Department of Justice Seizes $2.3 Million in Cryptocurrency Paid to the Ransomware Extortionists Darkside
SAN FRANCISCO - The Department of Justice today announced that it has seized 63.7 bitcoins currently valued at over $2.3 million. These funds allegedly represent a significant portion of the proceeds of a May 8 ransom payment to individuals in a group known as DarkSide, which had targeted Colonial Pipeline resulting in critical infrastructure being taken out of operation. The seizure warrant was authorized earlier today by U.S. Magistrate Judge Laurel Beeler.
“Following the money remains one of the most basic, yet powerful tools we have,” said Deputy Attorney General Lisa O. Monaco for the U.S. Department of Justice. “Ransom payments are the fuel that propels the digital extortion engine, and today’s announcement demonstrates that the United States will use all available tools to make these attacks more costly and less profitable for criminal enterprises. We will continue to target the entire ransomware ecosystem to disrupt and deter these attacks. Today’s announcements also demonstrate the value of early notification to law enforcement; we thank Colonial Pipeline for quickly notifying the FBI when they learned that they were targeted by DarkSide.”
“There is no place beyond the reach of the FBI to conceal illicit funds that will prevent us from imposing risk and consequences upon malicious cyber actors,” said FBI Deputy Director Paul Abbate. “We will continue to use all of our available resources and leverage our domestic and international partnerships to disrupt ransomware attacks and protect our private sector partners and the American public.”
“Cyber criminals are employing ever more elaborate schemes to convert technology into tools of digital extortion,” said Acting U.S. Attorney for the Northern District of California Stephanie Hinds. “We need to continue improving the cyber resiliency of our critical infrastructure across the nation, including in the Northern District of California. We will also continue developing advanced methods to improve our ability to track and recover digital ransom payments.”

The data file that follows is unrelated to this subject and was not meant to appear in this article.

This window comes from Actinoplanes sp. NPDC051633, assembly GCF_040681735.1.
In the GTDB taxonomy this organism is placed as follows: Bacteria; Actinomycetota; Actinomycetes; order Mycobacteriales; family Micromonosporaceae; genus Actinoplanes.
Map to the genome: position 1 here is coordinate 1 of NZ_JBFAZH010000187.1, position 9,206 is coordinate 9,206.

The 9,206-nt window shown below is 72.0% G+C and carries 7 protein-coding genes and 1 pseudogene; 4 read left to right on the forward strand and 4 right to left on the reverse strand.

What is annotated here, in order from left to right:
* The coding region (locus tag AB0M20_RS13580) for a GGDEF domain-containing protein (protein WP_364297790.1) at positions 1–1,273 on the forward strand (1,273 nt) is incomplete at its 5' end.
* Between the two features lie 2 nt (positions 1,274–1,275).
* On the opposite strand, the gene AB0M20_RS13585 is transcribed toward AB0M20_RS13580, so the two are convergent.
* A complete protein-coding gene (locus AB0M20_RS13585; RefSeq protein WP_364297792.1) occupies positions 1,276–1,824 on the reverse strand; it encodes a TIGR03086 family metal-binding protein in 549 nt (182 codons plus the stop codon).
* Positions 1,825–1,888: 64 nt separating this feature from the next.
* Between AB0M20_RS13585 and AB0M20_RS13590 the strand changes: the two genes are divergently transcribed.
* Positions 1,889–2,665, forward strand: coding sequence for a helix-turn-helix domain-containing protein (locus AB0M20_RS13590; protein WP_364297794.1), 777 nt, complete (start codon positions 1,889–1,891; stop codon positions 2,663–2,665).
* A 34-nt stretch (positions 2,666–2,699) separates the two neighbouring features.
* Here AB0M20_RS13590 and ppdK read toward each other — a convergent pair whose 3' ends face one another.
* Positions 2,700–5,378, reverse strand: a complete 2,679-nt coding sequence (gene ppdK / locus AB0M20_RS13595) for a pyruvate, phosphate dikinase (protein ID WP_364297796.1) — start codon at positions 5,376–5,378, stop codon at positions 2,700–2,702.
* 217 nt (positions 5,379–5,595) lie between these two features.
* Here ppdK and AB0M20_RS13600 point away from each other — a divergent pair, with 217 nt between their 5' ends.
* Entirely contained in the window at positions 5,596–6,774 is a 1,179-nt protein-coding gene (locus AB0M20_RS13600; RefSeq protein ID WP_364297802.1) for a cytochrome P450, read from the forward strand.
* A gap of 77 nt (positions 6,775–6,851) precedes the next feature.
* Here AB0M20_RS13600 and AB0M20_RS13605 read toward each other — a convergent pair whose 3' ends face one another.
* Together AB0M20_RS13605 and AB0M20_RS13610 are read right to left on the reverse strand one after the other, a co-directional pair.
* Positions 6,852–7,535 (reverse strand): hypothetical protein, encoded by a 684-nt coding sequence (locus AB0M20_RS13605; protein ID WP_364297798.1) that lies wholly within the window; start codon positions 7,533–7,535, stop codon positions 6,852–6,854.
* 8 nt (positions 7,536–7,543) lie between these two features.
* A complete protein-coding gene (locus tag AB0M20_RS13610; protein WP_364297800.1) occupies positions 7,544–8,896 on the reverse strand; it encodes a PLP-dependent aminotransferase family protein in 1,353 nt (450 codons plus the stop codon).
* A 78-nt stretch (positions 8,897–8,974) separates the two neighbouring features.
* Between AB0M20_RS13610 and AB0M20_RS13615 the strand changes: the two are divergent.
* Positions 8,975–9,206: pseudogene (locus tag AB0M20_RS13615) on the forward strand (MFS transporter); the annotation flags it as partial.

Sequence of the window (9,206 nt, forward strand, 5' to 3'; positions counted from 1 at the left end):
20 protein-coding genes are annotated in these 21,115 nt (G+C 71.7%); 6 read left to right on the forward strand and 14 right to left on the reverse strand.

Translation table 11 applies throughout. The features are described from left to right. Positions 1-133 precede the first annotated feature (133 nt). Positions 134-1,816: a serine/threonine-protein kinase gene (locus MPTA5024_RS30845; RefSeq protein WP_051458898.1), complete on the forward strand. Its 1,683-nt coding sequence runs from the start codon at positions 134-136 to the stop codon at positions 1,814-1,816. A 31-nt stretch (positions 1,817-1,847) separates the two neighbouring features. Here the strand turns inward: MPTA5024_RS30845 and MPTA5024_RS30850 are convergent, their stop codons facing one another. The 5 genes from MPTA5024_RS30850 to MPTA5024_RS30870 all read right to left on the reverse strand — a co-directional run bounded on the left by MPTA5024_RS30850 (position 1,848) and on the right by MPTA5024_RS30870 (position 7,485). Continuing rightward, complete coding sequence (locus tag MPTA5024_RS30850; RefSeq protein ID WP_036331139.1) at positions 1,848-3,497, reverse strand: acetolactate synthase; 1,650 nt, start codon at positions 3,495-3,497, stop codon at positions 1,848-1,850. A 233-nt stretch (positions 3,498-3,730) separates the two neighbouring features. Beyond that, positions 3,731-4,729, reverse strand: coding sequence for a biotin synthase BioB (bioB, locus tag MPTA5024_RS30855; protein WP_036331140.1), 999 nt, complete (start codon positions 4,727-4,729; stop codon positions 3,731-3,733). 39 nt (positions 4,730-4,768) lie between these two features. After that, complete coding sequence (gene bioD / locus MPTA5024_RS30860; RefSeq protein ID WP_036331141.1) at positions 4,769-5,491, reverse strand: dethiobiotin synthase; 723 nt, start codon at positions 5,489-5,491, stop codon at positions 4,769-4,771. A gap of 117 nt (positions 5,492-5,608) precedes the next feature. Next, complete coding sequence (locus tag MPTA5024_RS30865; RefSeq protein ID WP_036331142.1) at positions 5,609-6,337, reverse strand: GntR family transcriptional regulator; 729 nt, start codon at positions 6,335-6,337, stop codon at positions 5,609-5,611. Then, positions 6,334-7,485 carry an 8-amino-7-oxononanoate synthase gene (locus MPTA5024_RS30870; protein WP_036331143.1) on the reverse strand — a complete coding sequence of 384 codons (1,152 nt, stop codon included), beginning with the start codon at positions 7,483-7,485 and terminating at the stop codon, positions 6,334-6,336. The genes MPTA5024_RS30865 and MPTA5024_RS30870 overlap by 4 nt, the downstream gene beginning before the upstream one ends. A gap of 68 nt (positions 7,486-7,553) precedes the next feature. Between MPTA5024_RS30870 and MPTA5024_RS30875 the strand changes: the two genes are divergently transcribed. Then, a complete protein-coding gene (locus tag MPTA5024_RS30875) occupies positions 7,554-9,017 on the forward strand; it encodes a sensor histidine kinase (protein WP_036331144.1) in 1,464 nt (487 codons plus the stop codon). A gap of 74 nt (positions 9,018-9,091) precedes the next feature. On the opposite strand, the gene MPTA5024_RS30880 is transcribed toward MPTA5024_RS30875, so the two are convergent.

"Despite the extraordinary lengths the criminals took to cover the digital tracks of their ill-gotten gains, FBI San Francisco's investigative team was relentless and used all technical means to make this seizure," said FBI Special Agent in Charge Craig D. Fair. "Hackers and other cybercriminals simply cannot rely on cryptocurrency to evade the reaches of law enforcement."
On or about May 7, Colonial Pipeline was the victim of a highly publicized ransomware attack resulting in the company taking portions of its infrastructure out of operation. Colonial Pipeline reported to the FBI that its computer network was, among other things, accessed by an organization named DarkSide and that it had received and paid a ransom demand for approximately 75 bitcoins.
As alleged in the supporting affidavit, by reviewing the Bitcoin public ledger, law enforcement was able to track multiple transfers of bitcoin and identify that approximately 63.7 bitcoins, representing the proceeds of the victim’s ransom payment, had been transferred to a specific address, for which the FBI has the “private key,” or the rough equivalent of a password needed to access assets accessible from the specific Bitcoin address. This bitcoin represents proceeds traceable to a computer intrusion and property involved in money laundering and may be seized pursuant to criminal and civil forfeiture statutes.
The Special Prosecutions Section and Asset Forfeiture Unit of the U.S. Attorney’s Office for the Northern District of California is handling the seizure, with significant assistance from the Department of Justice Criminal Division’s Money Laundering and Asset Recovery Section and Computer Crime and Intellectual Property Section, and the National Security Division’s Counterintelligence and Export Control Section. The Department components who worked on this seizure coordinated their efforts through the Department’s Ransomware and Digital Extortion Task Force, which was created to combat the growing number of ransomware and digital extortion attacks.
The Task Force prioritizes the disruption, investigation, and prosecution of ransomware and digital extortion activity by tracking and dismantling the development and deployment of malware, identifying the cybercriminals responsible, and holding those individuals accountable for their crimes. The Task Force also strategically targets the ransomware criminal ecosystem as a whole and collaborates with domestic and foreign government agencies as well as private sector partners to combat this significant criminal threat.